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HCL Sees Demand Rocket as Trusts Prepare for European Working Time Directive

27th May 2009

Healthcare Locums (HCL), the UK's largest specialist health and social care agency, says it is seeing rocketing demand for locum and permanent placement doctors from Trusts struggling to prepare for the European Working Time Directive, which limits the number of hours trainee doctors can work to 48 per week.

The Directive, which is due to come into force on 1 August 2009, poses another challenge for an already over-stretched healthcare workforce only a few months after the Government imposed stringent new qualification requirements on overseas doctors working in the UK.  Changes to the Highly Skilled Migration Programme, introduced earlier this year, means that only those who have a master's degree can apply for a visa to work in the UK, in a move which has been heavily criticised by the British Medical Association.

HCL echoes the BMA's concerns as it believes that greater emphasis on international recruitment drives for doctors outside the UK is the only way to address the staffing squeeze which will result from imposing strict limits on doctors' working hours.
Kate Bleasdale, HCL's Executive Vice Chairman, said:

"The European Working Time Directive is intended to regulate the working hours of all workers in the European Union, which, while laudable in its aims, does not take into account the realities of working in a hospital, especially in an emergency care environment.  You cannot make an emergency situation conform to a 48 hour per week rota limit.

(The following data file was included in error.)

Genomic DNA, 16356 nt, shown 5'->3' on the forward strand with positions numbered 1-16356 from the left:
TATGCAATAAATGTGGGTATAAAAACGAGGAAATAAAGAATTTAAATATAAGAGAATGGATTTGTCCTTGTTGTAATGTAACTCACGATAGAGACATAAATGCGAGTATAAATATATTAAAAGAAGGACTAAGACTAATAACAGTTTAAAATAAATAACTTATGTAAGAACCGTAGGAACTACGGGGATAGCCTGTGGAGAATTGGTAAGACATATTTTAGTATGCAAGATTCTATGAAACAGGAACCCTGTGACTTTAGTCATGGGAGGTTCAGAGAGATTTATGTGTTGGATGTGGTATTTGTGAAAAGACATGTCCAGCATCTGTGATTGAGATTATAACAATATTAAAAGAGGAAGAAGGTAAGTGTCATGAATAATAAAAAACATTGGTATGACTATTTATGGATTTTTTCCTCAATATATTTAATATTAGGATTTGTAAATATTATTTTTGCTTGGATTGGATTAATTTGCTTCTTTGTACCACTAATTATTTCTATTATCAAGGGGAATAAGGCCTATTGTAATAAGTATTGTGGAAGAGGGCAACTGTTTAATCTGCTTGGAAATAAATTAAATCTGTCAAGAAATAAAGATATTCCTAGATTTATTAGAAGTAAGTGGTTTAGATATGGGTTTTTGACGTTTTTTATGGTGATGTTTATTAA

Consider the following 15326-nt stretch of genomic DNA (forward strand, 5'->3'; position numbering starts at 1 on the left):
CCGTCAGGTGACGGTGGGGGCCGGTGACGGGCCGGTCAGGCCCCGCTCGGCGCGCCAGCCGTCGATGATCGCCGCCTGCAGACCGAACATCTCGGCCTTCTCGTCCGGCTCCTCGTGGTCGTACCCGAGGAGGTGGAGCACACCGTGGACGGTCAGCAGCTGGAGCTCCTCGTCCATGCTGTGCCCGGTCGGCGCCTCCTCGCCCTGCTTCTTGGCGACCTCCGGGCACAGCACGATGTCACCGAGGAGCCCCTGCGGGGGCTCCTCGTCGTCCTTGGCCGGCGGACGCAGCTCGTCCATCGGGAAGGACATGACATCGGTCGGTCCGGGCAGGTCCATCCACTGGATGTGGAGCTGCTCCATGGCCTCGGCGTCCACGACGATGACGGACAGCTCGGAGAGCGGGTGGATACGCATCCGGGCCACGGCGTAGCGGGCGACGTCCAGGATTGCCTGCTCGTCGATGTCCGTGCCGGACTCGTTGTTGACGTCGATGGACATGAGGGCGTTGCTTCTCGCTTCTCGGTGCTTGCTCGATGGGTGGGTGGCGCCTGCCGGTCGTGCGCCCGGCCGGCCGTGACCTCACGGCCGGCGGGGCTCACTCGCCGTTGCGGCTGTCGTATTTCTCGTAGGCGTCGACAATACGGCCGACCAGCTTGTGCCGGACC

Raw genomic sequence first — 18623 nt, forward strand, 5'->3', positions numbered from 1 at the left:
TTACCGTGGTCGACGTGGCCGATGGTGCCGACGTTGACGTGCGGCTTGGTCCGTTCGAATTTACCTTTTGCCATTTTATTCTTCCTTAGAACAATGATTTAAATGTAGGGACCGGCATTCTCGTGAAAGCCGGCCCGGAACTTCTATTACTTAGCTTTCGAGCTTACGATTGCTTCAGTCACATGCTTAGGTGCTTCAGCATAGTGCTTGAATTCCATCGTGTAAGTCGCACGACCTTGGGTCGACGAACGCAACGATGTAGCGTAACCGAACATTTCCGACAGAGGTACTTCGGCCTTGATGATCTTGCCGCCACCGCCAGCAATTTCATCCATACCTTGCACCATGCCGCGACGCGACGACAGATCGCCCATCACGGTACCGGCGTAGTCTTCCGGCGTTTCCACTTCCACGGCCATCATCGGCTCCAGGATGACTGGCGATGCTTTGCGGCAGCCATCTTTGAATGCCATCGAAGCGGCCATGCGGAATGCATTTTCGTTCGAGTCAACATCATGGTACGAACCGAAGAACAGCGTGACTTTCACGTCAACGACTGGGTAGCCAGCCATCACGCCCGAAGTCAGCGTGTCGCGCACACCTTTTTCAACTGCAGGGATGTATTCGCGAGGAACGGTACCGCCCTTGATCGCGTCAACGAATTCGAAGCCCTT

"This is a huge concern for our clients, and we are seeing accelerating demand for locum staff in the run-up to 1 August as some Trusts anticipate a big staffing shortfall once the Directive kicks in. 

"In our permanent placement division, we have seen demand rise by as much as 30%.

"We are even receiving orders from the NHS Deaneries who are not able to find enough doctors to fill all the six and twelve month posts which will become available in August - something we are seeing for the first time."

She added:

"The obvious solution is to drive international recruitment programmes to source appropriately qualified medical professionals from overseas, and at HCL, with our networks spanning the Middle East, United States, Australia, New Zealand and Canada, that is exactly what we are doing.  But since the changes to skilled migration legislation, which make it harder for overseas doctors to work in the UK, this is also a big challenge.

"Of course no one wants a return to the days of junior doctors working 120-plus hour weeks  - patients should always be seen by an alert and well-rested doctor.  But we also must ensure that there are enough medical professionals to meet patients' needs and get them the highest quality of treatment.  There is a very real possibility that we will see a drastic shortage of available hospital doctors after 1 August, which could have serious implications for patients.  In order to address this, we must be able to go easily beyond the confines of the UK to find highly skilled and qualified doctors who want to come and work here."

 

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